Provide an independent forum for those who dare to read, think, speak, and write to advance the professional, literary, and scientific understanding of sea power and other issues critical to global security.
From the East Coast to the West Coast, the Great Lakes to the Gulf of Mexico and Hawaiian Islands, this handsome book helps explain the lure of lighthouses in the United States. Among the most recognized structures of the maritime world, these lonely sentinels by the sea have long been the subject of paintings and photographs. Today they continue to capture public imagination as Americans flock to their sites for visits and volunteer to help preserve these endangered structures. This book covers all aspects of the subject, not only lighthouses and lightships but buoys, buoy tenders, fog signals, and their keepers. The work is as rich in historical information as it is in rarely seen photographs, and fourteen maps guide readers to the exact locations of the lighthouses. Readers are also treated to stories of shipwrecks and rescues, including the extraordinary story of Ida Lewis, head keeper of the light at Lime Rock, Rhode Island, who rescued eighteen people from the sea.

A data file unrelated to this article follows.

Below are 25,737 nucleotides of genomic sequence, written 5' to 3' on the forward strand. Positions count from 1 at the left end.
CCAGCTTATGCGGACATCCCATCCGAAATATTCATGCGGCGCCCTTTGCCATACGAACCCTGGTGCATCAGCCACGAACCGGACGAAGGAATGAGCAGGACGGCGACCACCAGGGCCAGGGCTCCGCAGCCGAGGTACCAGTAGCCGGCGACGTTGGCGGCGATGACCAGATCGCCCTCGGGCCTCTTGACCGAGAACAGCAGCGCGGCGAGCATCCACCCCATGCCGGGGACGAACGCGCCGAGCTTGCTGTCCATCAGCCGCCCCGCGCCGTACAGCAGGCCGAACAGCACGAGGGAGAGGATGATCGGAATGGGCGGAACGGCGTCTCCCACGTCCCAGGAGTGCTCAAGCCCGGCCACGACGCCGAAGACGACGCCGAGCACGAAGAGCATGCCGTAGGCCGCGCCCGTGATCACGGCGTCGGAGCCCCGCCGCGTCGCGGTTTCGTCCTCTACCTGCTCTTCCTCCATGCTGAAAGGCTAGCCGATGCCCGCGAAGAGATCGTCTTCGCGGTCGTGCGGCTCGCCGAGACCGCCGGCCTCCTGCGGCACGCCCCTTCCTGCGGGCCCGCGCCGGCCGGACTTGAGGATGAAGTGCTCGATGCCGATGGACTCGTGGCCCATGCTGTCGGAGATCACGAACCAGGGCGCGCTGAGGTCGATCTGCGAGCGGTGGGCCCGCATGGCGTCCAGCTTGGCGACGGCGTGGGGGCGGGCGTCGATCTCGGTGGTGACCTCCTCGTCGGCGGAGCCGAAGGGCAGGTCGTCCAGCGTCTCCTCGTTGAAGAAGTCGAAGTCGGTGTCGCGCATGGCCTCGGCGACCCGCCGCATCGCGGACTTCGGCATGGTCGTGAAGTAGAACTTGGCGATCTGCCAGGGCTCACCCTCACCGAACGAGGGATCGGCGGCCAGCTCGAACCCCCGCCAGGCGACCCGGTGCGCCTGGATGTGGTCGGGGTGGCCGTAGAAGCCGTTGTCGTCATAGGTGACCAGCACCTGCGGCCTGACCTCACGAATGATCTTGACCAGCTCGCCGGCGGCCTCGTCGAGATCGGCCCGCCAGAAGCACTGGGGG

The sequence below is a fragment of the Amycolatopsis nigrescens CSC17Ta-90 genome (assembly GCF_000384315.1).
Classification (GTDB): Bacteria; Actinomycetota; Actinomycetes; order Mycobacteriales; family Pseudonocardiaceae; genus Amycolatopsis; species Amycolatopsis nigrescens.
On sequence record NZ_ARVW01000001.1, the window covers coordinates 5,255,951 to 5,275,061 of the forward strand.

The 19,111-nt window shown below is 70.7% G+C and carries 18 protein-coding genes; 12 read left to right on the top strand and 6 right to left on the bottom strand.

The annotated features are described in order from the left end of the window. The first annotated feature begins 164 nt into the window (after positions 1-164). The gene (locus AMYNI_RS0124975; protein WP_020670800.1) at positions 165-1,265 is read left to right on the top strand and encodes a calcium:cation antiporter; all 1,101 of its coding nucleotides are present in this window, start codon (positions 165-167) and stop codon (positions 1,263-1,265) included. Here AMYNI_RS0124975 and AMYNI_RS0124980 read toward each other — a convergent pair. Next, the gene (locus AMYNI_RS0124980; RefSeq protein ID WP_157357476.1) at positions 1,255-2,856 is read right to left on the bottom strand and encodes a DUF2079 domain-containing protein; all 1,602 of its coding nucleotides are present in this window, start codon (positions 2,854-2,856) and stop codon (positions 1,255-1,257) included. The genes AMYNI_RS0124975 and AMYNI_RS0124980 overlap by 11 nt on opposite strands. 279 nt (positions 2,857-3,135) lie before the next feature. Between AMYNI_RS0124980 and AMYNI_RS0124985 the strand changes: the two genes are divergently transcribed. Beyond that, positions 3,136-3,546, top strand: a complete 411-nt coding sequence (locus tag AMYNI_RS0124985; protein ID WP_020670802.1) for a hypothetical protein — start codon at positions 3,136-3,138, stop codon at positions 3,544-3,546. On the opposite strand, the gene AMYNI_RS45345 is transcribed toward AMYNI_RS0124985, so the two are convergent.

Dennis L. Noble entered the enlisted force of the U.S. Coast Guard in 1957 and retired as a senior chief marine science technician in 1978. Upon retirement, he attended Purdue University, receiving a PhD in history. He is the author of fifteen books and has received numerous awards. He lives in Sequim, Washington, with his wife, Loren and a spoiled cat.
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Lighthouses and Keepers
From the East Coast to the West Coast, the Great Lakes to the Gulf of Mexico and Hawaiian Islands,...Read More